10 August 2011

Iron from Shipbreaking!

This refers to a report on 'shipbreaking' that was published recently in a national daily. It was reported that "the iron is of low quality and according to BUET it is unfit for construction of a "solid structure." This vague statement, does not technically specify steel qualities, which could be Ultimate Tensile Strength, Yield Strength or Percentage Elongation; some of the usual criteria that determine steel quality are used for various purposes including ship-building.

As a graduate metallurgical engineer from Ahsanullah Engineering College, the predecessor of BUET and with hands-on experience in steel manufacturing, the only iron I know of -- having and quality control in place for steel making -- is that approved by Lloyd is 'Grade A' steel, that we manufactured in Chittagong Steel Mills. 

The only iron I know of, are pig iron, cast iron and wrought iron; but we never produced these! I do not agree to the broad opinion that was expressed in the report. Steel can be of different qualities; and unless the quality of steel needed for 'solid construction' is not specified as well as the quality of steel rolled from ship's plates of shipbreaking units is known or determined, such comparisons are technically speaking, just "pie in the sky"; and more subjective than objective!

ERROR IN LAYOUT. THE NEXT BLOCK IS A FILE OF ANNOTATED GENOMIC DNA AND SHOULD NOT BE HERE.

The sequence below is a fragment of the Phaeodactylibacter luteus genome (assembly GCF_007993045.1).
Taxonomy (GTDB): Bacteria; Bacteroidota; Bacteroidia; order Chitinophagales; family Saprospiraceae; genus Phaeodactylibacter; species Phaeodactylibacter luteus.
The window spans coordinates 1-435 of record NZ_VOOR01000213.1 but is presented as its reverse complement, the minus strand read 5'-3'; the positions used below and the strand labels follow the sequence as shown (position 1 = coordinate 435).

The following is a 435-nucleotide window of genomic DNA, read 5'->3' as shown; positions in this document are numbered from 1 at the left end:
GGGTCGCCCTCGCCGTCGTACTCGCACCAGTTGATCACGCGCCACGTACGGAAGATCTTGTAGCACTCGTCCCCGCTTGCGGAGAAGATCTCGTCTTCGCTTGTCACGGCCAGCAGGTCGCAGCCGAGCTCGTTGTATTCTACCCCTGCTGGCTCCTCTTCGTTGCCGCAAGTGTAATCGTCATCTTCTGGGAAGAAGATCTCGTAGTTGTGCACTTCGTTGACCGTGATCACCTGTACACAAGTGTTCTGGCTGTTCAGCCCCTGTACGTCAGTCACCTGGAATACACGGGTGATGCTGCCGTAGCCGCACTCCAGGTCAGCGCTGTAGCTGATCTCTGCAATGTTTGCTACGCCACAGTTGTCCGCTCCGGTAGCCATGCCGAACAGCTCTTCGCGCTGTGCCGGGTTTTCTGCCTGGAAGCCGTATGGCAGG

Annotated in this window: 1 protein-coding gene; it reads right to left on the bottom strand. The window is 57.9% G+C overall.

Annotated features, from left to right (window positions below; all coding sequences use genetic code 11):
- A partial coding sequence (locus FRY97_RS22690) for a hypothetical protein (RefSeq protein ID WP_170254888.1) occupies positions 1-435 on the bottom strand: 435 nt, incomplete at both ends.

Ships hull and deck plates are made usually from Lloyds Grade A steel. I have forgotten the UTS, Yield Stress and Elongation as I did this work during the days between 1968 and 1973. However, one thing I clearly remember. It is that ships deck and hull plates have to be tested for ductility from usual ambient.

For generalists, it is to be pointed out that the chemical and mechanical properties of ship-building steel retain well beyond half a century. Ships are scrapped for high operating costs, when fuel consumption of the vessel goes high. This fault is usually related to the main engine design, specific fuel consumption and wear and tear of mechanical and electrical components but never for the quality of steel. The ship has a valid registration from Lloyd or other ship classification societies.

Source: The Financial Express, Bangladesh. Reviews & Letters. By Engr. S. A. Mansoor. 4 March 2011

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